The embassy aftermath
The escalating chaos in the Middle East sparked by an
anti-Islamic video spilled over into the presidential campaign this week. On
Tuesday night, shortly after protesters had stormed the U.S. embassy in Cairo
and reports had emerged that a U.S. diplomat had been killed in Libya, Mitt Romney issued
a statement saying, "It's disgraceful that the Obama Administration's first
response was not to condemn attacks on our diplomatic missions, but to
sympathize with those who waged the attacks." Republican National Committee
Chairman Reince Priebus also tweeted,
"Obama sympathizes with attackers in Egypt. Sad and pathetic."
The criticism was prompted by messages put out by the U.S.
embassy in Cairo before that compound had been stormed, denouncing the offending
film. The Obama administration disavowed
the messages from the embassy, which were reportedly published without
State Department approval, and Obama campaign spokesman Ben Labolt fired back late on Tuesday
night: "We are shocked that, at a time when the United States of America is
confronting the tragic death of one of our diplomatic officers in Libya,
Governor Romney would choose to launch a political attack."
On Wednesday morning, after it had been reported that four
Americans had been killed in Libya, including U.S. Ambassador J. Christopher Stevens, Romney again
criticized the Obama administration's handling of the events, accusing the White
House of sending "mixed signals." "I think it's a terrible course for
America to apologize for our values," Romney said, referring to the
original Cairo embassy statements.
criticized Romney personally in an interview with CBS, saying,
"Governor Romney seems to have a tendency to shoot first, aim later. And as president, one of
the things I've learned is you can't do that."
The Romney campaign has continued to step up its attacks,
with advisor Richard Williamson telling
the Washington Post, "There's a
pretty compelling story that if you had a President Romney, you'd be in a
different situation.... For the first time since Jimmy Carter, we've had an American ambassador assassinated."
Obama has also has his own trouble with messaging this week.
In an interview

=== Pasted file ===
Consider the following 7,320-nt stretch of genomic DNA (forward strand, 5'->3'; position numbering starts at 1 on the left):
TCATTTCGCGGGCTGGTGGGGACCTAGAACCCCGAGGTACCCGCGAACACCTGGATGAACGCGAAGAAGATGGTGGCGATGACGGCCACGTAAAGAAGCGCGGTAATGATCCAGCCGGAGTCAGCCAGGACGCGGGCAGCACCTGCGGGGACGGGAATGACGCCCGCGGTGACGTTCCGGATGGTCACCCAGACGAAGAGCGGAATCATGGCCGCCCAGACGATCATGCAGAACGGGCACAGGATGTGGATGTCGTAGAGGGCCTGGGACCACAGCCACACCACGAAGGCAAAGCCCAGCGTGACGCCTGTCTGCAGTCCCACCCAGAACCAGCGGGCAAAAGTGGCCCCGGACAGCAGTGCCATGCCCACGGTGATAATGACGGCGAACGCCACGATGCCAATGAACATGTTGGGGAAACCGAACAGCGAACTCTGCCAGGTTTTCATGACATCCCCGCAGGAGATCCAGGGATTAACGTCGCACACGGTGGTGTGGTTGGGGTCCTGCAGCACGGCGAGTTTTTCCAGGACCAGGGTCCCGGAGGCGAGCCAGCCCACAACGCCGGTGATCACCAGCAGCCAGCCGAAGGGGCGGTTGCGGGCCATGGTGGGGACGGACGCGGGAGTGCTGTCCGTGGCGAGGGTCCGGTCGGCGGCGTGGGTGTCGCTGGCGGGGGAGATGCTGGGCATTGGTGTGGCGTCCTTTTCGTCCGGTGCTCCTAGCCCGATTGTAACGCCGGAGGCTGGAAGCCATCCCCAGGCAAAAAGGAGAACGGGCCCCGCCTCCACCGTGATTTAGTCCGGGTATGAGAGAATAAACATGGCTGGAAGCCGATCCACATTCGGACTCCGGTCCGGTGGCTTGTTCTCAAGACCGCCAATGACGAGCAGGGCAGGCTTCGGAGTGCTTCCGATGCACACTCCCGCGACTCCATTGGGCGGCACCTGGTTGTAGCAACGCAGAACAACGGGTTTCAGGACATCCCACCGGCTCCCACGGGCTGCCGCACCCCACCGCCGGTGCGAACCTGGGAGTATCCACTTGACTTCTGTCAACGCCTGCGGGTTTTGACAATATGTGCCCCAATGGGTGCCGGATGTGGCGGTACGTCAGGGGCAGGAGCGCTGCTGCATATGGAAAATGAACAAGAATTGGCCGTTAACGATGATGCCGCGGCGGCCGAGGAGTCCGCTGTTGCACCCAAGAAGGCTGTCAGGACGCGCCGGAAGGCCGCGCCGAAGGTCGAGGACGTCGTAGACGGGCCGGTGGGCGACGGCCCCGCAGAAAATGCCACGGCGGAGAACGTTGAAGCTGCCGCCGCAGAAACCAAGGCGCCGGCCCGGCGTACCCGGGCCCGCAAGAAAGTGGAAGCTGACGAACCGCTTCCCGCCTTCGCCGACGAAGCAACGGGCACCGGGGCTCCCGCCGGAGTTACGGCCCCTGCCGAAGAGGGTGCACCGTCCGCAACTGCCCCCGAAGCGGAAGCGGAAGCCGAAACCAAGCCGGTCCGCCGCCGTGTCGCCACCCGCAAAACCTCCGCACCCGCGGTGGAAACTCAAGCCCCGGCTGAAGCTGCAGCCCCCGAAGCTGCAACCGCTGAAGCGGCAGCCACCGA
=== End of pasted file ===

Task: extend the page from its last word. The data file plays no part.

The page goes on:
with the Spanish-language Telemundo network on Saturday, he said of the
Egyptian government, "I don't think that we would consider them an ally, but we
don't consider them an enemy. They're a new government that is trying to find
The White House walked back the statement later with
spokesman Tommy Vietor
telling Foreign Policy, "Egypt is longstanding and close partner of the
United States, and we have built on that foundation by supporting Egypt's
transition to democracy and working with the new government."
The thin red line
The Obama administration this week rejected
calls by Israeli Prime Minister Benjamin
Netanyahu to spell out a specific "red line" that were Iran to cross on its
nuclear program would trigger an action in response. "We need some ability for
the president to have decision-making room.... We have a red line, which is a
nuclear weapon. We're committed to that red line," a senior official told the New York Times.
Facing criticism at home, Netanyahu denied
that his frequent criticism of the Obama administration on Iran was intended to
sway the election. "That's nonsense, because what's guiding me is not the
election in the United States but the centrifuges in Iran," he told the
interview on Friday morning, Romney told ABC's George Stephanopoulos, "My red line is Iran may not have a nuclear
weapon." When asked if that meant he had the same "red line" as Obama, Romney --
who has frequently criticized the Obama administration's handling of Iran,
According to a recent CNN poll --
conducted before this week's events -- Obama holds a 12 point advantage over
Romney when voters are asked which candidate they trust to handle foreign
policy. "For the first time in a very long time, a Democrat has a clear
advantage on national security issues," campaign advisor Michele Flournoy told
Buzzfeed, responding to the poll.
Romney foreign policy advisor Robert
the Obama campaign of trying to distract voters from a sagging economy."It
doesn't surprise me that they're raising foreign policy because it's another